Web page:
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This is Briefing 71: Ideas, links, and articles of interest to the design mind. Be sure to see Trademarkia--a new search engine for U.S. federally registered trademarks.
Enjoy! Chuck Green
P.S. Please check out my template collections:
Web Design > A good recipe for web design
I ran a sitemap of GordonRamsay.com and it exceeded the 500-page limitation of the scan-a rather intimidating figure (much like its namesake).
But you wouldn't know it by looking at the home page. Simple, elegant images and a thoughtful user interface make the information easy to find and pleasant to look at. Interesting how well it mirrors Ramsay's own mantra of "classic" and "simple."
(For those who don't know him, Gordon Ramsay is a chef with what one might term an "acerbic" personality who stars in several reality television series.)
Here > http://www.gordonramsay.com/
Example of the depth of pages--a profile of the Head Chef at one restaurant...
Here > http://gordonramsay.com/royalhospitalroad/chefs/headchef/
Here > http://www.pageplane.com/web_design/gordon_ramsays_folks_know_how.html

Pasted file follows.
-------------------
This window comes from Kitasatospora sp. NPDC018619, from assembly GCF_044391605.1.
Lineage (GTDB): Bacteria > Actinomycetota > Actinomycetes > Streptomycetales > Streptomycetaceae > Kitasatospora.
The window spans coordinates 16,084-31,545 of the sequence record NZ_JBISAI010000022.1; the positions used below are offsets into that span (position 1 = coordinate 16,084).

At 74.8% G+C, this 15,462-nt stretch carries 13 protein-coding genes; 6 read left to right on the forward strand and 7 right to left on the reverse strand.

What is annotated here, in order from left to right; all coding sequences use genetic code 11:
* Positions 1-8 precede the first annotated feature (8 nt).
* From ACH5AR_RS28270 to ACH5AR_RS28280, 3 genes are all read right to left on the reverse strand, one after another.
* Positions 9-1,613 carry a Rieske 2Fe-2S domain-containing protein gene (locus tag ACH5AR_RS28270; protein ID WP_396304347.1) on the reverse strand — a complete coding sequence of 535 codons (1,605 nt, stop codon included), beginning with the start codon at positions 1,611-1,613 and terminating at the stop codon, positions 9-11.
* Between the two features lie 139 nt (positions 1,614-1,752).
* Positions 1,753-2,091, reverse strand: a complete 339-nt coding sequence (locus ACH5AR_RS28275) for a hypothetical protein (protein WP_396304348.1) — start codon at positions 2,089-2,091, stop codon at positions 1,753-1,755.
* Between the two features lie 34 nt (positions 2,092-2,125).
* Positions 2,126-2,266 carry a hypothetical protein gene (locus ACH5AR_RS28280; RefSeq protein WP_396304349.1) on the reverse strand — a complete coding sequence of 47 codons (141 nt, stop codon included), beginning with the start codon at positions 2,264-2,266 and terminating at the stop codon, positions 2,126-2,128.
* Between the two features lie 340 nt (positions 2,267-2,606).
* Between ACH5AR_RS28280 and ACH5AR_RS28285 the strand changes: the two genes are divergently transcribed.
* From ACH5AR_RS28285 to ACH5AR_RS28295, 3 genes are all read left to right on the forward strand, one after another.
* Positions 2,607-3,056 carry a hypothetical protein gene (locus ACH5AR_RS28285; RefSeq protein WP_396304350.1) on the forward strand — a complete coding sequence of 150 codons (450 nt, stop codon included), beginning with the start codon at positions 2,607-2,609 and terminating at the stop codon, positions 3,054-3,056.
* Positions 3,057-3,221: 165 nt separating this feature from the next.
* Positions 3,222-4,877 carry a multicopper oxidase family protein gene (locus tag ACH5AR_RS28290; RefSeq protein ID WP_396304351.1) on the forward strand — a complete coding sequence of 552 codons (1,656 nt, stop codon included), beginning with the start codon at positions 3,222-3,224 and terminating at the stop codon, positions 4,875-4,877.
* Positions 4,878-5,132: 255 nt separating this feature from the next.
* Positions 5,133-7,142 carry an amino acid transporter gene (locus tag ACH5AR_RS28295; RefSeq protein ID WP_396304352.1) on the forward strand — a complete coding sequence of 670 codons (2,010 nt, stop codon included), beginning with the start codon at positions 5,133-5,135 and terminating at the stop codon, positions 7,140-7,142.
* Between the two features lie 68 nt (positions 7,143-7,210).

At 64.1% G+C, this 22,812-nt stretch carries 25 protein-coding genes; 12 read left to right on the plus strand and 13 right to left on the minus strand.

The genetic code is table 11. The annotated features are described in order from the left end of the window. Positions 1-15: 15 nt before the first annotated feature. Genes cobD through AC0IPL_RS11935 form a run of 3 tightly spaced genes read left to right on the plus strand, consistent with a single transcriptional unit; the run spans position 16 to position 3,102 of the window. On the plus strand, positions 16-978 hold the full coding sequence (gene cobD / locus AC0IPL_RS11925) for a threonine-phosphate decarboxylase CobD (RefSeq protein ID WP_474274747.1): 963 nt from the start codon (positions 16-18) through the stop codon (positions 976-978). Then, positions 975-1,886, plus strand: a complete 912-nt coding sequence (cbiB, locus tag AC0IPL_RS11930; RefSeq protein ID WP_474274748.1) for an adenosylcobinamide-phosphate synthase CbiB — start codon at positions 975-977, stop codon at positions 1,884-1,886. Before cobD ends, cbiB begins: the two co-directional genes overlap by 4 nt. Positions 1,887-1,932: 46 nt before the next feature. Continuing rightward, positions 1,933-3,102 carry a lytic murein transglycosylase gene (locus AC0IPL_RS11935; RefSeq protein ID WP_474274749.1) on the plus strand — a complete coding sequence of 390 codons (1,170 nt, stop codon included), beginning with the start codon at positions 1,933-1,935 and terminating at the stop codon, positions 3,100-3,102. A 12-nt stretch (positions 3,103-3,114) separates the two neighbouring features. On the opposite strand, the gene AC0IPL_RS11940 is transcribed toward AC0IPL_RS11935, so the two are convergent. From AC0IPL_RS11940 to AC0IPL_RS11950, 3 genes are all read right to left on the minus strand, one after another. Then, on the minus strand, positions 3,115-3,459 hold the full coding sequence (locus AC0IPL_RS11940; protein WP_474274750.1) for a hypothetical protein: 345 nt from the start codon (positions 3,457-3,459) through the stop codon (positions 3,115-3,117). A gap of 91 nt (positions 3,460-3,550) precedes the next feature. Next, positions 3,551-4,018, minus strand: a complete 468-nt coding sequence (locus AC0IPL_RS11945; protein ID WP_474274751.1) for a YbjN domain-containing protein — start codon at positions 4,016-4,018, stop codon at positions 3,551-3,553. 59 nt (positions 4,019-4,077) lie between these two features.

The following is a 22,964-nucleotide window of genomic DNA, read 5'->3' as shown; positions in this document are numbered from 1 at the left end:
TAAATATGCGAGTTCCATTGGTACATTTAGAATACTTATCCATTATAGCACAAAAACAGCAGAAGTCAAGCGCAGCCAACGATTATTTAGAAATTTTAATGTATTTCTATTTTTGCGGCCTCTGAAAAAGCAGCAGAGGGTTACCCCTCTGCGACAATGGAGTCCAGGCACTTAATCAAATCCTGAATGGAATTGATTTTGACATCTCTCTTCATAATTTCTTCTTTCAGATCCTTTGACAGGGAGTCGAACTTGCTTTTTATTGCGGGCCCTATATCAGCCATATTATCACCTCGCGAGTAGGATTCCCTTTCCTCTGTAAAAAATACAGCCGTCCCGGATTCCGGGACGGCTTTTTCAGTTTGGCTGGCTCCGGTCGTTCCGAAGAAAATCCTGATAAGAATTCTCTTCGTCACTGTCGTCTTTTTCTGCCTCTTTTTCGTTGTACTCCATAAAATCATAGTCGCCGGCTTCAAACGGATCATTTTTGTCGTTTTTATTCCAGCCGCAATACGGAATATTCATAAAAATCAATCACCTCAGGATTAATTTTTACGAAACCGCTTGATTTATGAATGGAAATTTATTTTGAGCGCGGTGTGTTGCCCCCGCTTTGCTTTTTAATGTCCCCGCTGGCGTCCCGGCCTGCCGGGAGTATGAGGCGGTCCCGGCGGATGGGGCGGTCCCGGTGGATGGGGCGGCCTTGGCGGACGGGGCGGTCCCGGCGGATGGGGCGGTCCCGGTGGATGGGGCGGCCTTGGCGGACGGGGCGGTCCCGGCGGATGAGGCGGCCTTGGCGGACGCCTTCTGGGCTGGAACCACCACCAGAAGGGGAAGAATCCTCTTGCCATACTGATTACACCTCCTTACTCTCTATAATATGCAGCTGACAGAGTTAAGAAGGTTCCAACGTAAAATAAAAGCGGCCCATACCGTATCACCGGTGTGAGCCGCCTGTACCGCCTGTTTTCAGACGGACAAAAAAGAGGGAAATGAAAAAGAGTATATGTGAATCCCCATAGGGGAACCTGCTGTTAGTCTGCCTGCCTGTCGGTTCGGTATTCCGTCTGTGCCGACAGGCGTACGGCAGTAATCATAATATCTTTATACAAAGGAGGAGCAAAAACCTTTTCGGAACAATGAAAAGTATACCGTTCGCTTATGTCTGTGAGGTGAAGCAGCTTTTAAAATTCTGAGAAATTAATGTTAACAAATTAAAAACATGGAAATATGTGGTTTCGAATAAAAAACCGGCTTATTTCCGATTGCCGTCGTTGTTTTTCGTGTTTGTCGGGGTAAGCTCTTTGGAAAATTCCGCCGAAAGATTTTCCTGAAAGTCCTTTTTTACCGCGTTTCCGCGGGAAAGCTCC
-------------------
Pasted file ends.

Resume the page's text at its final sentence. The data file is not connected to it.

Tintbook CMYK Process Color Selector, on Coated or Uncoated Stock...
Here > http://www.ideabook.com/store_tintbook.html
Basic design > Staying out of your client's way...
I like the way Pinch describes their work as designers, "We believe in clear, reductive thinking, and in helping our clients say what they mean, without pretense or artifice, and otherwise staying out of the way."
Watch how well that philosophy works.
A recent Pinch design for Smith & Fong...
Here > http://www.plyboo.com/environmental-control.html
A case study of the project on the Pinch site...
Here > http://pinch.nu/works/record/web_site_for_smith_and_fong_plyboo/
Pinch on Twitter...
Here > http://twitter.com/Pinch_Bespoke
Here > http://www.pageplane.com/basic_design/staying_out_of_your_clients_wa.html
Web Design > Inside look at a comprehensive web design proposal
Here is a 20-page web proposal shared by Rogue Element via HOW magazine. It is always interesting, often instructive to see how others conduct business. This (to me) is an excellent example.
The 20-page web design proposal (2.5MB PDF)...
Here > http://howdesign.com/upload/images/PDF/SampleProposal.pdf
Notes about the proposal on HOW...
Here > http://howdesign.com/article/proposal
Rogue Element's site...
Here > http://www.rogue-element.com/
Here > http://www.pageplane.com/web_design/inside_look_at_a_comprehensive.html